Books

BOOK REVIEW: ‘On Point: Zayd Saleem, Chasing the Dream’ by Hena Khan

c.2018, Simon and Schuster Kids​
$16.99 ($22.99 Canada​)
130 pages

In your lifetime, you’ve done many amazing things.

You learned to walk. Imagine how hard that was, and you did it! You learned to make words and put them into sentences, which is no easy feat, either. You know how to get to school, do math, read, and play ball. But, as in the new book “On Point” by Hena Khan, could something be holding you back from greatness?

For weeks and weeks before tryouts, Zayd Saleem practiced his shots, dribbles, and layups for a better chance at joining the best fourth-grade basketball team in the whole entire league. No kid was happier than Zayd when he finally made it — and the bonus was that his best friend, Adam, was on the team, too.

And that was great — it gave Zayd more time to hang out with Adam, and it allowed them more time to play ball. But then the basketball team started doing poorly, losing games by a lot of points. Adam was the team captain, but he began hanging out with some other, older boys who preferred football.

Zayd was afraid that his best friend had lost interest in hoops, especially when Adam skipped basketball practice a couple of times, and that made Zayd sad. He figured the team was as good as done, but then Coach dropped a bombshell: Adam was out for awhile and Zayd was on point!

But how could that be? Zayd wasn’t sure how to tell Coach that he wasn’t ready! He wasn’t aggressive enough or fast enough to move the ball along in play. He wasn’t nearly as good as Adam, but with Adam gone, what were the choices?

Practice, practice, practice. That was the only option, and as Zayd thought about an upcoming game, he also thought about his beloved Jamal Mamoo’s predicament: Jamal Mamoo had recently gotten engaged but everybody had an opinion about the wedding. Zayd could tell that Jamal Mamoo and Nadia Aunty were not happy about their ceremony becoming something they didn’t want. He practiced and thought, until the answer was finally clear. Was it possible that the solution for both of them was the same?

Here’s the first thought about “On Point”: though it’s based in basketball, your child doesn’t have to be a basketball fan to like it.

Indeed, author Hena Khan is careful to use correct terms in this hoops book, but they (and other words) are quietly explained within the story itself, usually by its main character. Readers unfamiliar with b-ball are even schooled on the title’s meaning, but not in a manner that’s off-putting to kids who already know.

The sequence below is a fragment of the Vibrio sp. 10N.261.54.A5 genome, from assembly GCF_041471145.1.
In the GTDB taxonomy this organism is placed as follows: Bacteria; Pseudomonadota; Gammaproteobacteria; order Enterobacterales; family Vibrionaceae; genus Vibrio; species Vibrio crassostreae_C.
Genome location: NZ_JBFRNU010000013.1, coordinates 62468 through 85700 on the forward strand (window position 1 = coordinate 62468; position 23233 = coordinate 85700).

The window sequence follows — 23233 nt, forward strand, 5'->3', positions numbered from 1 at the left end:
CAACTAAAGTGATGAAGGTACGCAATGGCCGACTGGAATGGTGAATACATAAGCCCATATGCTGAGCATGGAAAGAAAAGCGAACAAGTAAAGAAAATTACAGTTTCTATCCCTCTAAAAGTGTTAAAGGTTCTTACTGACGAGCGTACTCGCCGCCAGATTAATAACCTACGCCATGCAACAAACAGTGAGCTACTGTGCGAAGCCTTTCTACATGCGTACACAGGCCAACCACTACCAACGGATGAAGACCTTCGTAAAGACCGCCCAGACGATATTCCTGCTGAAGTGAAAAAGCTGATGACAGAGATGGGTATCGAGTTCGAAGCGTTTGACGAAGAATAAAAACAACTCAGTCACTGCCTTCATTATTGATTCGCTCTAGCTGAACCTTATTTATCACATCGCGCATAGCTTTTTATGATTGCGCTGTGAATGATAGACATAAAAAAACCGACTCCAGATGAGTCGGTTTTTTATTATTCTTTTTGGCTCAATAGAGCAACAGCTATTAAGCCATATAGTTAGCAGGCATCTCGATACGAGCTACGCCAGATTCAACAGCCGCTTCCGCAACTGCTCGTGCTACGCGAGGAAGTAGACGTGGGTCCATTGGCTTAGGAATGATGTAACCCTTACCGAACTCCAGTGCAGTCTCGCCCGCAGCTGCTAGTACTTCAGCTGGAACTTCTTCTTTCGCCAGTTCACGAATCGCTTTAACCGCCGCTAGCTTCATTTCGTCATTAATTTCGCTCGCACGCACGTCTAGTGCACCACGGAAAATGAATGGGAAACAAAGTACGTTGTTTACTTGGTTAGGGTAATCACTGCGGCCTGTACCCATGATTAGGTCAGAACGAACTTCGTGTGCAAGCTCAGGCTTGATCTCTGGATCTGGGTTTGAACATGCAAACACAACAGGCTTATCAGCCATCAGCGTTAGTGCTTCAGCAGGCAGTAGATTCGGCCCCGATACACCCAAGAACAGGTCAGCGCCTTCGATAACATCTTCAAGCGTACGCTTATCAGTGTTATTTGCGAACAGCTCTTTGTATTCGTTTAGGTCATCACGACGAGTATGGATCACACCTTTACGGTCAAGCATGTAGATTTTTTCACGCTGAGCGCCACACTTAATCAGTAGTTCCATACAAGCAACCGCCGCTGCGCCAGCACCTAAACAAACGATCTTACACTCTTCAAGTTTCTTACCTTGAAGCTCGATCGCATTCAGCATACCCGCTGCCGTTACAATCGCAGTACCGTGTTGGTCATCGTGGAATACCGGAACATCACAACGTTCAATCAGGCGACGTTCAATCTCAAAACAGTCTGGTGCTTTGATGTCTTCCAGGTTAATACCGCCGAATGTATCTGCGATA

That’s perhaps what’s going to put this book in a youngster’s hands. What will keep it there is the story itself, which is one of tradition, confidence and learning to lead, but it’s not a preachy message.

All around, that makes “On Point” a truly appealing book, both for kids and for parents who want subtle lessons learned. If that’s true for your 7- to 10-year-old, then this book should do it.

Tags
Show More

Related Articles

Leave a Reply

Your email address will not be published. Required fields are marked *


By submitting this form, you are consenting to receive marketing emails from: Washington Informer Newspaper, 3117 Martin Luther King Jr. Ave SE, Washington, DC, 20032, http://www.washingtoninformer.com. You can revoke your consent to receive emails at any time by using the SafeUnsubscribe® link, found at the bottom of every email. Emails are serviced by Constant Contact

Back to top button

My News Matters to me - Washington Informer Donations

Be a Part of The Washington Informer Legacy

A donation of your choice empowers our journalists to continue the work to better inform, educate and empower you through technology and resources that you use.

Click Here Today to Support Black Press and be a part of the Legacy!

Subscribe today for free and be the first to have news and information delivered directly to your inbox.


By submitting this form, you are consenting to receive marketing emails from: Washington Informer Newspaper, 3117 Martin Luther King Jr. Ave SE, Washington, DC, 20032, http://www.washingtoninformer.com. You can revoke your consent to receive emails at any time by using the SafeUnsubscribe® link, found at the bottom of every email. Emails are serviced by Constant Contact
Close

Adblock Detected

Please consider supporting us by disabling your ad blocker